See Fed. R. Civ. P. 23(b).  In class actions, a plaintiff must motion the court to certify the action as a proper vehicle for addressing the claims of numerous similarly-situated parties.  If the above requirements are met, however, a court does not have discretion to deny certification of a class.  See Shady Grove Orthopedic Assocs., P.A. v. Allstate Ins. Co., 130 S. Ct. 1431, 1437 (2010).

Federal Rule of Bankruptcy Procedure 7023 incorporates Federal Rule of Civil Procedure 23 and is applicable in adversary proceedings in bankruptcy cases.

Bankruptcy Court Ruling

In TWL’s case, the bankruptcy court ultimately denied the vice president’s motion for class certification and dismissed the adversary proceeding.  In doing so, the bankruptcy court found that the vice president had not meet the numerosity and superiority requirements under Federal Rule 23.

With respect to numerosity, the bankruptcy court found that even if all 130 members of the putative class elected to pursue WARN Act claims–which appeared unlikely given the amount of individual claims filed–that number would be manageable outside of the class action context and in the normal claims resolution process in bankruptcy.  The court further noted that class certification would also serve to negate the deadlines to file proofs of claim that had long expired, because it would provide putative class members with another opportunity to assert their claims.

As to the superiority requirement, the bankruptcy court found that it was unconvinced that a class action would provide a superior method of adjudication of several disputes.  The court found that the Bankruptcy Code already provided adequate remedies to claimants through the traditional claims resolution process and thus it would be a waste of bankruptcy estate resources to move forward with a class action, especially when only 1 claimant timely asserted a WARN Act claim.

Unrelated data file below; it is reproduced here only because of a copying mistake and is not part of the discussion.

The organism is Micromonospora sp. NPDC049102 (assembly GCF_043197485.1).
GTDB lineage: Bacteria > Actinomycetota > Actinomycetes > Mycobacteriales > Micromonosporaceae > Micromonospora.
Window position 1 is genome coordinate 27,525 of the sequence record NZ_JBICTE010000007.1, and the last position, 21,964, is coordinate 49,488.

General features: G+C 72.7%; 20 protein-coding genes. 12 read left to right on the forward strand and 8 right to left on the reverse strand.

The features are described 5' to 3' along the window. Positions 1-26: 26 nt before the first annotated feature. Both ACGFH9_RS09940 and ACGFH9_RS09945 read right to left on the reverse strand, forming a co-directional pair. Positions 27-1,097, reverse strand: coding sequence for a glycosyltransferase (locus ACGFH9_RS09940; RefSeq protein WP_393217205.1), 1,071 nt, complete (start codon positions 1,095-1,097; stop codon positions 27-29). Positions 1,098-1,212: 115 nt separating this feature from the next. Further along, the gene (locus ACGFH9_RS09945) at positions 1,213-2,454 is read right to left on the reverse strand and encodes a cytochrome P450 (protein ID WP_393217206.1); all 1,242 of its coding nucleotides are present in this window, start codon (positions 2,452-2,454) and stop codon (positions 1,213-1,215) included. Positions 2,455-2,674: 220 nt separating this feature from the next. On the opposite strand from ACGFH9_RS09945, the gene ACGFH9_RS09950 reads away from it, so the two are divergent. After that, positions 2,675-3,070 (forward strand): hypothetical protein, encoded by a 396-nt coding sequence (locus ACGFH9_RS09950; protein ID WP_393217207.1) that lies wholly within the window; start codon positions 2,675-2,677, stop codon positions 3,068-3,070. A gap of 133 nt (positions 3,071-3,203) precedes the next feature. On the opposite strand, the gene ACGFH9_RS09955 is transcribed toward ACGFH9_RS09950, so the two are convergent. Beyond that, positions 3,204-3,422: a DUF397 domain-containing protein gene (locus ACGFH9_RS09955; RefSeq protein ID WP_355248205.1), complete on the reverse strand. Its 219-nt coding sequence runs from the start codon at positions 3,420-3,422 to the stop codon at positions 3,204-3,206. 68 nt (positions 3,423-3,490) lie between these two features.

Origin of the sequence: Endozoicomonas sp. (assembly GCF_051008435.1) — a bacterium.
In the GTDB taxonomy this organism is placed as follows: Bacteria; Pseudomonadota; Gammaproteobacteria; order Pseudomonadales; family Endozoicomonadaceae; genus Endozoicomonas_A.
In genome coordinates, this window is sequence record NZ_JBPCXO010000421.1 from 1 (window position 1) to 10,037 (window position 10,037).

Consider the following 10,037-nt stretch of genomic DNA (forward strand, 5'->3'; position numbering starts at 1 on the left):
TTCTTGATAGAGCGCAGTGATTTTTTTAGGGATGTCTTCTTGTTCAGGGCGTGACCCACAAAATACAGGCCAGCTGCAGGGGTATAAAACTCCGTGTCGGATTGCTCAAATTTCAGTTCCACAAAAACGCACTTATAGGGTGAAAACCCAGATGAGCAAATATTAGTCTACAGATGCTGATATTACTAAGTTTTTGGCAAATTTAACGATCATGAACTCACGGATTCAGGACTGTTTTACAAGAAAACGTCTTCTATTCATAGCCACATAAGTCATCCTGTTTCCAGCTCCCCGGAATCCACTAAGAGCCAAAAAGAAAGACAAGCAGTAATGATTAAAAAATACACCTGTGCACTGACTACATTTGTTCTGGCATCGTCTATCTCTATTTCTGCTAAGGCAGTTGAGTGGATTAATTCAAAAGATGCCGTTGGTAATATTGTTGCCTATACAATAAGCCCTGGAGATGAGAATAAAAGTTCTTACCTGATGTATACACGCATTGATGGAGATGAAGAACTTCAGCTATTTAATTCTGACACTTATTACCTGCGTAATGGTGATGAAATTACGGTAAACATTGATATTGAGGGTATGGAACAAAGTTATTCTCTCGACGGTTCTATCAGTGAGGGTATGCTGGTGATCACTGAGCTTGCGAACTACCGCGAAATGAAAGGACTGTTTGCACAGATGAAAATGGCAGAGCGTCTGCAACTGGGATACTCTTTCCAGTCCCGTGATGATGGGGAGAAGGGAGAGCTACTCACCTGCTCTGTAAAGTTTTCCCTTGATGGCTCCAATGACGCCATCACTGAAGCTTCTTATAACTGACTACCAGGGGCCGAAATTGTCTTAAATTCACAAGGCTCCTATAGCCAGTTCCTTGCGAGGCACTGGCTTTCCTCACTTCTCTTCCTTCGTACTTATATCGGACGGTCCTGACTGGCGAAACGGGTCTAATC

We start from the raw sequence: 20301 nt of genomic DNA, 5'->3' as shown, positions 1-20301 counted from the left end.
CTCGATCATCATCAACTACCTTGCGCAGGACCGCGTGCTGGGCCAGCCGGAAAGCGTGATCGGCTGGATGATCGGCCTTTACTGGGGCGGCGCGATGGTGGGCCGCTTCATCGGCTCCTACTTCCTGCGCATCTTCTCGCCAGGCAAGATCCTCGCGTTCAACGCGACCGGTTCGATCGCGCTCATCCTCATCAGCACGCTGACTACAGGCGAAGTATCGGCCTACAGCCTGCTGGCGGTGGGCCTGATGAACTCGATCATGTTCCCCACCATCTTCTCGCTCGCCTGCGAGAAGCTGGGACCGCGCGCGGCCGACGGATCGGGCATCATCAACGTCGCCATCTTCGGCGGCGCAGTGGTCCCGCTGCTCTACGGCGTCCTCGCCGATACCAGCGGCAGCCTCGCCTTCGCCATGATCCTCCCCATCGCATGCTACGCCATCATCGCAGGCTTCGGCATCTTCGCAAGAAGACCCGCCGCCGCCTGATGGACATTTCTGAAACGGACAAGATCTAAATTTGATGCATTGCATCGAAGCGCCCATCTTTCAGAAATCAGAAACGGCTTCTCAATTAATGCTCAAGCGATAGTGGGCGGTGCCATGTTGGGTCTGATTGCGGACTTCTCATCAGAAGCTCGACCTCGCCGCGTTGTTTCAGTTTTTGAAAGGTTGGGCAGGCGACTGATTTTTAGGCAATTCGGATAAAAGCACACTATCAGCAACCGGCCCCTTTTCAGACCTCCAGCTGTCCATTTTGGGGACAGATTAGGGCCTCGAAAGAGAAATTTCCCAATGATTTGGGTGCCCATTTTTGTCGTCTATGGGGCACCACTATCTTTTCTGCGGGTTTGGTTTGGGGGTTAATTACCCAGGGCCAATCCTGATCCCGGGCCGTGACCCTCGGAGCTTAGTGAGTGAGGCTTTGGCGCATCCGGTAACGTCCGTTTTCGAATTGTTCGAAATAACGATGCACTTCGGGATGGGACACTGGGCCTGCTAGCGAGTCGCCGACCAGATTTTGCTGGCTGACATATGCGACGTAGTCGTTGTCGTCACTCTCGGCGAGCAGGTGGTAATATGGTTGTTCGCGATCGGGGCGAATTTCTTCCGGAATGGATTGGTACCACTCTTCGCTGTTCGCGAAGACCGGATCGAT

Fifth Circuit Ruling

On appeal (after the district court affirmed), the Fifth Circuit started its analysis by taking into consideration the various procedural rules applicable in bankruptcy proceedings.  Normally, when a party contests a proof of claim, the resulting litigation over this claim is considered a “contested matter,” pursuant to Federal Rule of Bankruptcy Procedure 9014.  In contrast, an adversary proceeding is very similar to a normal lawsuit outside of bankruptcy and is initiated by filing a complaint, pursuant to Bankruptcy Rule 7003.

While the Fifth Circuit found that it may be appropriate to commence class actions as adversary proceedings–and thus Bankruptcy Rule 7023 would apply–it  was not appropriate to automatically apply Bankruptcy Rule 7023 to a contested matter involving a mere challenge to a proof of claim.  Nonetheless, pursuant to Bankruptcy Rule 9014, the bankruptcy court does have authority to extend Bankruptcy Rule 7023 to a contested matter, but it must first take the following factors into consideration:

  • whether the class was certified prepetition;
  • whether members of the putative class received notice of the claims bar date;
  • whether class certification will adversely affect the administration of the case; or
  • whether there exists other benefits and costs to class certification.

The vice president claimed that instead of simply analyzing class certification under Federal Rule 23, the bankruptcy court improperly based its decision on a body of discretionary determinations under Bankruptcy Rule 9014, none of which had bearing on class certification in adversary proceedings.  The Fifth Circuit agreed that the bankruptcy court seemed to conflate rules applicable in adversary proceedings with those applicable to contested matters.  The Fifth Circuit noted, however, that a bankruptcy court addressing class certification may consider factors related to the bankruptcy case.  Thus, the adversary proceeding does not live in a vacuum separate from the bankruptcy case.

Ultimately, the Fifth Circuit held that the bankruptcy court failed to explain with sufficient particularity its rationale for denying class certification. Accordingly, the Fifth Circuit remanded the adversary proceeding to the lower courts so that the bankruptcy court could eventually enter findings of fact and conclusions of law to support its denial of class certification.

          (a) numerosity requirement